Wow, we had an incredible response to the registration launch of our Live CONQUER Women’s Conference on October 14th & 15th. We’ve already had 120 women register and I hope you are one of them. If you haven’t had a chance to check it out. Click here for more information. I hope to see you there. It will be an amazing time. You will not want to miss it. Invite a friend and spread the word.
This week’s question is from someone who feels stuck in a different way from our friend from last week’s blog. My heart goes out to her, but validation of her pain will only help her feel heard, it won’t help her change. She needs to be empowered to take some constructive action over her life. Let’s see how we can learn to move from being a continuous victim to an owner.
Question: I am in an emotionally abusive marriage. We have three adult children and my husband has repeatedly undermined my self-worth to two of my children. Thus, they are a continuation of his verbal abuse using some of the same phrases that he uses. My oldest has tried to micromanage me verbally as if she is the mom and I the daughter. In addition, he enlists them in every aspect of our marital issues. I have pleaded with him through counseling to set boundaries so we can begin the healing of our destructive marriage. He is very hesitant on excluding them and wants to know the boundaries he'll have to adhere to. Can you address these complicated issues?
Answer: From your question I’m assuming that your three adult children are still living in your home? Your husband has regularly enmeshed your children into your marriage so that there are no clear boundaries between the marriage and the children (even though your children are now adults). You are not only being controlled and verbally abused by your husband but also two of your children. It must be awful to live that way.
I'm curious about the third child? Why has he or she been excluded from your husband’s behaviors? And what is your relationship with this child?
I’m not sure why your husband is not clear on what you want from him. You say that despite counseling together and pleading with him to set boundaries with your children he is still fuzzy about what boundaries you want him to adhere to? Have you not been clear or is he playing dumb?
This issue is not as complicated as it seems. The most important thread of this mess that I’d like to untangle for you is that you are stuck in a victim mindset. I don’t say this to shame or scold you but rather to empower you to take ownership back over your own well-being.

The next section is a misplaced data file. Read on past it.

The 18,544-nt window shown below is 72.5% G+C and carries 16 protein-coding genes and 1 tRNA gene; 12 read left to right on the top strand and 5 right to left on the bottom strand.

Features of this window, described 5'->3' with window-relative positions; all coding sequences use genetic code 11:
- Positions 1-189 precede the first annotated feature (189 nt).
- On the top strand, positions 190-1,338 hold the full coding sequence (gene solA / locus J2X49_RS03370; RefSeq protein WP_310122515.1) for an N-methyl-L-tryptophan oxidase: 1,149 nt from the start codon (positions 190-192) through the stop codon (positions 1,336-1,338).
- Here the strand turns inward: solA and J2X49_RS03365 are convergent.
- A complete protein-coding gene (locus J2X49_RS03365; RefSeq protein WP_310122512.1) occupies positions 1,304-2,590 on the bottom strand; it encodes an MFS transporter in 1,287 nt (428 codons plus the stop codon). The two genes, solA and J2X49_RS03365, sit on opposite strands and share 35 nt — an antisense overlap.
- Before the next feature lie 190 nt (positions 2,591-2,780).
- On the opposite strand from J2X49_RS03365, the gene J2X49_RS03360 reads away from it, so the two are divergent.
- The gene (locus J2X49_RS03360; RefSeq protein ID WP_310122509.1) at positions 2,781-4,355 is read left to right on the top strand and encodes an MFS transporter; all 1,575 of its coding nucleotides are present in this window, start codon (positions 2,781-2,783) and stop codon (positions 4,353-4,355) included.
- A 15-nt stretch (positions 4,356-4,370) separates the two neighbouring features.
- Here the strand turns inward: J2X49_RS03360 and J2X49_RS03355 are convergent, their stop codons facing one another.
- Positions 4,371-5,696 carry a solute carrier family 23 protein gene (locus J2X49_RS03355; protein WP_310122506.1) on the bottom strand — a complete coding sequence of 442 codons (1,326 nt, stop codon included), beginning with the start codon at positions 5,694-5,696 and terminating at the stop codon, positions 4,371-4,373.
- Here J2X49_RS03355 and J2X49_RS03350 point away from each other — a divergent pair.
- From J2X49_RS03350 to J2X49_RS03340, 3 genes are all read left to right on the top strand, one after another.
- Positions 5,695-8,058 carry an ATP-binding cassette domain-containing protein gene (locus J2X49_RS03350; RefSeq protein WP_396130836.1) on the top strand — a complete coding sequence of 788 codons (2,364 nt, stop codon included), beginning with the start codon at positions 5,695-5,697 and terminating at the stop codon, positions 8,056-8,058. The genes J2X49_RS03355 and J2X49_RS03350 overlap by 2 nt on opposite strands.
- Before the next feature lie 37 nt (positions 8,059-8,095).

You keep waiting, begging, pleading for your husband to set boundaries but where are your own personal boundaries? What is okay for you and not okay for you? And if your adult children or husband are regularly being disrespectful to you or treating you like a child, why are you putting up with it?
It’s true, you can’t change them, but you can change you.
The first change you can make is that you must move yourself from a victim mindset – (I am a victim of their problem and have been helpless to change anything) into ownership mindset – (what is MY problem here? What do I need to change in order to not be a victim anymore?).
Your problem in all of this is you don’t like the way you are being treated. You don’t like being treated like a child and bullied by your daughter. You don’t like your husband demeaning you in front of your children. You don’t like your husband involving your kids into your marriage relationship.
When we have an ownership mindset, instead of helplessly waiting or continuously begging for someone else to do something to change, we ask ourselves, what am I going to do about my problem(s)? Do you hear the difference?
As human beings, we all have choices to make and our choices have consequences. Over the course of your marriage, the consequences for you have been a loss of self-esteem and a loss of respect from your kids, not to mention the emotional, mental and physical stress you must experience day after day living in that kind of environment.